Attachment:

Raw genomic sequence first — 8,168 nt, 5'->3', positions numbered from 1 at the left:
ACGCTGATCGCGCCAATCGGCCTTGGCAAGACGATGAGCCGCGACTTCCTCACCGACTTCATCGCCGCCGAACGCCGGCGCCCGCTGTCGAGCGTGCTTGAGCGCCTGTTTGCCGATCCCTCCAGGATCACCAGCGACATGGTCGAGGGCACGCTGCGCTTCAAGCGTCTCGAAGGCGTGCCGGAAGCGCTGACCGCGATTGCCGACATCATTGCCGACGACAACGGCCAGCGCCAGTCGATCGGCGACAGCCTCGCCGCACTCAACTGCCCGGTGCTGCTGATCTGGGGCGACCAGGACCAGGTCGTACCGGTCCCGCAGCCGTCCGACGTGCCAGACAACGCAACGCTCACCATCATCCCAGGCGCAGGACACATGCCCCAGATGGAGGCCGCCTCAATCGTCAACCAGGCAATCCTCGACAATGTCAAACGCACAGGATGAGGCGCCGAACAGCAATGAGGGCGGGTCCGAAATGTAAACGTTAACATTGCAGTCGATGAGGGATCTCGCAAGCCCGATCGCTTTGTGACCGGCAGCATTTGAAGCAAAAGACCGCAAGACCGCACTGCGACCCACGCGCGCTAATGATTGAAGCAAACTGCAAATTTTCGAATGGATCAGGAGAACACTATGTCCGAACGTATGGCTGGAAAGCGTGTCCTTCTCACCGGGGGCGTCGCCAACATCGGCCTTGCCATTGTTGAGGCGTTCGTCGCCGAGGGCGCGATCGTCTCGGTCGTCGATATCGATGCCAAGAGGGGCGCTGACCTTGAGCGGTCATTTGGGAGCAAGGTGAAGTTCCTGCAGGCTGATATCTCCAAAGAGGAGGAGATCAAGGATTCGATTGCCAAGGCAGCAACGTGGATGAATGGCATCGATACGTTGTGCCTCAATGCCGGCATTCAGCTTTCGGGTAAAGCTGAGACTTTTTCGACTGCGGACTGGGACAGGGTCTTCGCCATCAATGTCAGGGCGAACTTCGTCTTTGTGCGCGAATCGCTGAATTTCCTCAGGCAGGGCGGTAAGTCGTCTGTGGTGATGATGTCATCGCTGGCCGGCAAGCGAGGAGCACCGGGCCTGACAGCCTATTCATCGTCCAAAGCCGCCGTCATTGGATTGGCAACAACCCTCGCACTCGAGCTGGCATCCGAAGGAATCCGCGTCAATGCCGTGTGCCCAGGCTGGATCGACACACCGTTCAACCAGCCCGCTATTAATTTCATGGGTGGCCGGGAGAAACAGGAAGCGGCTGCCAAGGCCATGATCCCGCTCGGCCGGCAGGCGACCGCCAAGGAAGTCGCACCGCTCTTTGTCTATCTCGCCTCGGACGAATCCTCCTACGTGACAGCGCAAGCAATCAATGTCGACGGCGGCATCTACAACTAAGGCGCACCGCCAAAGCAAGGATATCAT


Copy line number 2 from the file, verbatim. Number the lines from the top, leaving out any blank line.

ACGCTGATCGCGCCAATCGGCCTTGGCAAGACGATGAGCCGCGACTTCCTCACCGACTTCATCGCCGCCGAACGCCGGCGCCCGCTGTCGAGCGTGCTTGAGCGCCTGTTTGCCGATCCCTCCAGGATCACCAGCGACATGGTCGAGGGCACGCTGCGCTTCAAGCGTCTCGAAGGCGTGCCGGAAGCGCTGACCGCGATTGCCGACATCATTGCCGACGACAACGGCCAGCGCCAGTCGATCGGCGACAGCCTCGCCGCACTCAACTGCCCGGTGCTGCTGATCTGGGGCGACCAGGACCAGGTCGTACCGGTCCCGCAGCCGTCCGACGTGCCAGACAACGCAACGCTCACCATCATCCCAGGCGCAGGACACATGCCCCAGATGGAGGCCGCCTCAATCGTCAACCAGGCAATCCTCGACAATGTCAAACGCACAGGATGAGGCGCCGAACAGCAATGAGGGCGGGTCCGAAATGTAAACGTTAACATTGCAGTCGATGAGGGATCTCGCAAGCCCGATCGCTTTGTGACCGGCAGCATTTGAAGCAAAAGACCGCAAGACCGCACTGCGACCCACGCGCGCTAATGATTGAAGCAAACTGCAAATTTTCGAATGGATCAGGAGAACACTATGTCCGAACGTATGGCTGGAAAGCGTGTCCTTCTCACCGGGGGCGTCGCCAACATCGGCCTTGCCATTGTTGAGGCGTTCGTCGCCGAGGGCGCGATCGTCTCGGTCGTCGATATCGATGCCAAGAGGGGCGCTGACCTTGAGCGGTCATTTGGGAGCAAGGTGAAGTTCCTGCAGGCTGATATCTCCAAAGAGGAGGAGATCAAGGATTCGATTGCCAAGGCAGCAACGTGGATGAATGGCATCGATACGTTGTGCCTCAATGCCGGCATTCAGCTTTCGGGTAAAGCTGAGACTTTTTCGACTGCGGACTGGGACAGGGTCTTCGCCATCAATGTCAGGGCGAACTTCGTCTTTGTGCGCGAATCGCTGAATTTCCTCAGGCAGGGCGGTAAGTCGTCTGTGGTGATGATGTCATCGCTGGCCGGCAAGCGAGGAGCACCGGGCCTGACAGCCTATTCATCGTCCAAAGCCGCCGTCATTGGATTGGCAACAACCCTCGCACTCGAGCTGGCATCCGAAGGAATCCGCGTCAATGCCGTGTGCCCAGGCTGGATCGACACACCGTTCAACCAGCCCGCTATTAATTTCATGGGTGGCCGGGAGAAACAGGAAGCGGCTGCCAAGGCCATGATCCCGCTCGGCCGGCAGGCGACCGCCAAGGAAGTCGCACCGCTCTTTGTCTATCTCGCCTCGGACGAATCCTCCTACGTGACAGCGCAAGCAATCAATGTCGACGGCGGCATCTACAACTAAGGCGCACCGCCAAAGCAAGGATATCAT